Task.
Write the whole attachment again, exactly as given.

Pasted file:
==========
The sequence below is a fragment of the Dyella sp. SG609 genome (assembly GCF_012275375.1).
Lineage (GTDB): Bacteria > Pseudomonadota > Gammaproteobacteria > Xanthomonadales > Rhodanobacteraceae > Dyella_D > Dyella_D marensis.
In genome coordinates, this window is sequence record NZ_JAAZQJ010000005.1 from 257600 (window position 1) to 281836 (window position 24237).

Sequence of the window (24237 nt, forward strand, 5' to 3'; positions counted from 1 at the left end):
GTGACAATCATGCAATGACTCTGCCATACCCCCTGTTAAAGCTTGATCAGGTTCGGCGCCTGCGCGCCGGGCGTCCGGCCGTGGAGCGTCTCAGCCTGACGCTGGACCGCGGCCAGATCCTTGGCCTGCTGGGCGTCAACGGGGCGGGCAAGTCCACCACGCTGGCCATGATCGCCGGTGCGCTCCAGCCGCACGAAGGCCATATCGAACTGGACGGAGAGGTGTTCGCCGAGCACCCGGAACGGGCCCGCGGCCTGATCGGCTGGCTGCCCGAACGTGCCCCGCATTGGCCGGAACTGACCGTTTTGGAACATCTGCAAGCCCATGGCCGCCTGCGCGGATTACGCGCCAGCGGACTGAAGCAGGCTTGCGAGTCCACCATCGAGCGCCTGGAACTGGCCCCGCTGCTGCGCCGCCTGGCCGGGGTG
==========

The sequence below is a fragment of the Dyella sp. SG609 genome (assembly GCF_012275375.1).
Lineage (GTDB): Bacteria > Pseudomonadota > Gammaproteobacteria > Xanthomonadales > Rhodanobacteraceae > Dyella_D > Dyella_D marensis.
In genome coordinates, this window is sequence record NZ_JAAZQJ010000005.1 from 257600 (window position 1) to 281836 (window position 24237).

Sequence of the window (24237 nt, forward strand, 5' to 3'; positions counted from 1 at the left end):
GTGACAATCATGCAATGACTCTGCCATACCCCCTGTTAAAGCTTGATCAGGTTCGGCGCCTGCGCGCCGGGCGTCCGGCCGTGGAGCGTCTCAGCCTGACGCTGGACCGCGGCCAGATCCTTGGCCTGCTGGGCGTCAACGGGGCGGGCAAGTCCACCACGCTGGCCATGATCGCCGGTGCGCTCCAGCCGCACGAAGGCCATATCGAACTGGACGGAGAGGTGTTCGCCGAGCACCCGGAACGGGCCCGCGGCCTGATCGGCTGGCTGCCCGAACGTGCCCCGCATTGGCCGGAACTGACCGTTTTGGAACATCTGCAAGCCCATGGCCGCCTGCGCGGATTACGCGCCAGCGGACTGAAGCAGGCTTGCGAGTCCACCATCGAGCGCCTGGAACTGGCCCCGCTGCTGCGCCGCCTGGCCGGGGTG